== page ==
Ironworkers Local 7 in New England has a complaint against the acolytes of “green energy.” Though there is a 16-turbine wind-power project planned in Sheffield, Vermont, and a 33-turbine undertaking in Dummer, New Hampshire, no locals will do the work: Ironworkers will be brought in from out of state.
In 2007, President George W. Bush signed into law an amendment, intended as a means to save energy and limit pollution, that will ban the incandescent light bulb effective January 1, 2014. Republican lawmakers have been tirelessly working to repeal the ban before it takes effect. In the meantime, however, companies are moving forward as if the ban is permanent. Two makers of lighting products have already produced LED bulbs that are said to be bright enough to replace the 100-watt incandescent bulbs, but there is a catch: the replacement bulbs are approximately $50 each. The new light technology will be on display at the LightFair trade show in Philadelphia this week.
On Thursday, May 12, the United States House of Representatives voted 243 to 179 to lift the offshore oil drilling moratorium. The bill could allow further oil and gas exploration in American oceans.
Entitled the “Reversing President Obama’s Offshore Moratorium Act,” the House-passed legislation demands that the Interior Department set a production goal of three million barrels of oil per day for it 2012-2017 leasing plan.
California's Gov. Jerry Brown, who took office with a state government in horrific financial shape, is continuing to press for so-called “renewable energy.” A bill which has passed the state legislature and which he intends to sign into law could require that by 2020, California utilities would have to draw 33 percent of their power from solar panels, windmills, landfills gases, small hydroelectric power plants, and similar renewable sources.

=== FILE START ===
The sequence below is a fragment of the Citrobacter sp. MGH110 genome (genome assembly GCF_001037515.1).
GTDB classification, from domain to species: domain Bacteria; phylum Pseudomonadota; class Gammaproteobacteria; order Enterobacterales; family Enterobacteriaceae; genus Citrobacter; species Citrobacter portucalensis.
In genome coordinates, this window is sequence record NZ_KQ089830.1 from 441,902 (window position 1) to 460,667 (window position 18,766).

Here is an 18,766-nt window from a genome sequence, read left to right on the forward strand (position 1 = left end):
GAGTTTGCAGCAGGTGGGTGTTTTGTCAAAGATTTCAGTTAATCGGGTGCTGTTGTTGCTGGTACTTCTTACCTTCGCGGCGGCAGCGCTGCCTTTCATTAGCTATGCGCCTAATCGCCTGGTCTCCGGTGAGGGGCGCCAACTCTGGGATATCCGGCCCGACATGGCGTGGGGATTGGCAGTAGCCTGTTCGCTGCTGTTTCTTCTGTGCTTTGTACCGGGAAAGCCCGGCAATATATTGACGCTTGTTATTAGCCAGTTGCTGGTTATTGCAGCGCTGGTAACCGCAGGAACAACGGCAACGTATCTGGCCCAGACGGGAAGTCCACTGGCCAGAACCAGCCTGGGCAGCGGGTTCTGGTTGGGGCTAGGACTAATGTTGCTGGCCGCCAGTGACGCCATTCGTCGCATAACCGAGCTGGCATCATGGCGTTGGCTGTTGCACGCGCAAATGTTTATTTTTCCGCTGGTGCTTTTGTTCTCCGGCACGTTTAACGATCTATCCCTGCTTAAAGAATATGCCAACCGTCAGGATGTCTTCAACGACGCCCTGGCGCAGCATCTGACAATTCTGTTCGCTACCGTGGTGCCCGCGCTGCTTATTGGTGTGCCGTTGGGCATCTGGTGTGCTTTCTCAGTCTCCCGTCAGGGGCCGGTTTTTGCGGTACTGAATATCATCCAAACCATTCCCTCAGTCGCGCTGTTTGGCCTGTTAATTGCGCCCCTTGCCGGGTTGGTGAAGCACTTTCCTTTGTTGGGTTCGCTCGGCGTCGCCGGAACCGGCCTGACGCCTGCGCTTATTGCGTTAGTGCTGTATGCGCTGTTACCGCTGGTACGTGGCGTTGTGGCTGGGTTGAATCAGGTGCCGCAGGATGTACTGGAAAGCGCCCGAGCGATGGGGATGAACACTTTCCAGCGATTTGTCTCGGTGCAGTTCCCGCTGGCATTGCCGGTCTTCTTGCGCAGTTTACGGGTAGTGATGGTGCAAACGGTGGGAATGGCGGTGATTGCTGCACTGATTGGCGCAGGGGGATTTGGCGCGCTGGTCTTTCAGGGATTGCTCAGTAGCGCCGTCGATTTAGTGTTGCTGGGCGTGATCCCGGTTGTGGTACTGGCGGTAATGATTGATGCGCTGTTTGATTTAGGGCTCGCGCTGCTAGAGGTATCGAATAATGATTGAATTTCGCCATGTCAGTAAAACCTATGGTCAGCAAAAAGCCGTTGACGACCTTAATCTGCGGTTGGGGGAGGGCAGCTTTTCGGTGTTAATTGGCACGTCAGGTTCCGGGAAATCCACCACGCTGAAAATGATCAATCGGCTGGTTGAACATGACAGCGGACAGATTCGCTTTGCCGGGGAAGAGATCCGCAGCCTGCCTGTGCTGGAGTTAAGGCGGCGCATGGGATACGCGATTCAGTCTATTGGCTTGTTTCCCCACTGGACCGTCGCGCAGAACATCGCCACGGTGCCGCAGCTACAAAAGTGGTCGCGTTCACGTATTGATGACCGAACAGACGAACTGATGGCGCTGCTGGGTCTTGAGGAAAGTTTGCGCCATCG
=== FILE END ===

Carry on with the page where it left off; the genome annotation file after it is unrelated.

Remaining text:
Following the infamous British Petroleum oil spill in the Gulf of Mexico, the Obama administration took the opportunity to target oil companies and American workers by issuing a moratorium on offshore drilling, hurting American workers and costing American oil companies millions of dollars. Why then is the Obama administration helping Brazil to expand offshore drilling?
Drug stores across the United States are rapidly selling out of potassium iodide pills as people attempt to arm themselves against a U.N.-reported "radioactive plume" drifting across the Pacific Ocean from the Fukushima reactor in Japan. Yet government officials and health experts alike describe this reaction as hysterical, says USA Today. The U.S. Nuclear Regulatory Commission (NRC) reported to the House Energy and Commerce Committee on March 17, explaining, "Given the thousands of miles between Japan and the United States, Hawaii, Alaska, the U.S. territories and the West Coast, we are not expected to experience any harmful levels of radioactivity."
Major media outlets report Japan is facing a nuclear disaster after last Friday's earthquake and tsunami damaged its Fukushima power plant in the town of Okuma. "Japan's nuclear situation nearing severity of Chernobyl," shrieks a CNN headline on Tuesday. Reuters warns, "Greed in the nuclear industry and corporate influence over the U.N. watchdog for atomic energy may doom Japan to a spreading nuclear disaster." Yet government officials and press releases from the Tokyo Electric Power Company (TEPCO) insist the situation is under control and poses no significant threat to public health.
Last May, as the president was trying to find any jobs saved or created by the hundreds of billions spent as part of the so-called Recovery act, Mr. Obama pointed to a solar panel production company in California as one of his “success” stories. In fact, Obama described Solyndra as a model for the whole future of the “green economy”: “The promise of clean energy isn’t just an article of faith... It’s not just some abstract possibility for science fiction movies or a distant future or 10 years down the road or 20 years, it’s happening right now. The future is here.”
On February 8 Vice President Joe Biden unveiled an Obama administration plan to spend $53 billion over the next six years to develop a high-speed passenger rail system that would link the nation’s larger cities. The proposed spending would be added to the $10.5 billion the administration has already spent on high-speed rail since Obama took office, including $8 billion poured into his 2009 “economic stimulus package.”
The federal policy of trying to reduce energy dependence through the use of ethanol runs counter to free-market economics. Increasing the use of ethanol will not reduce dependence upon foreign energy sources, according to a research paper published by the National Academy of Science, which concluded this about ethanol: "Neither can [it] replace much petroleum without impacting food supplies."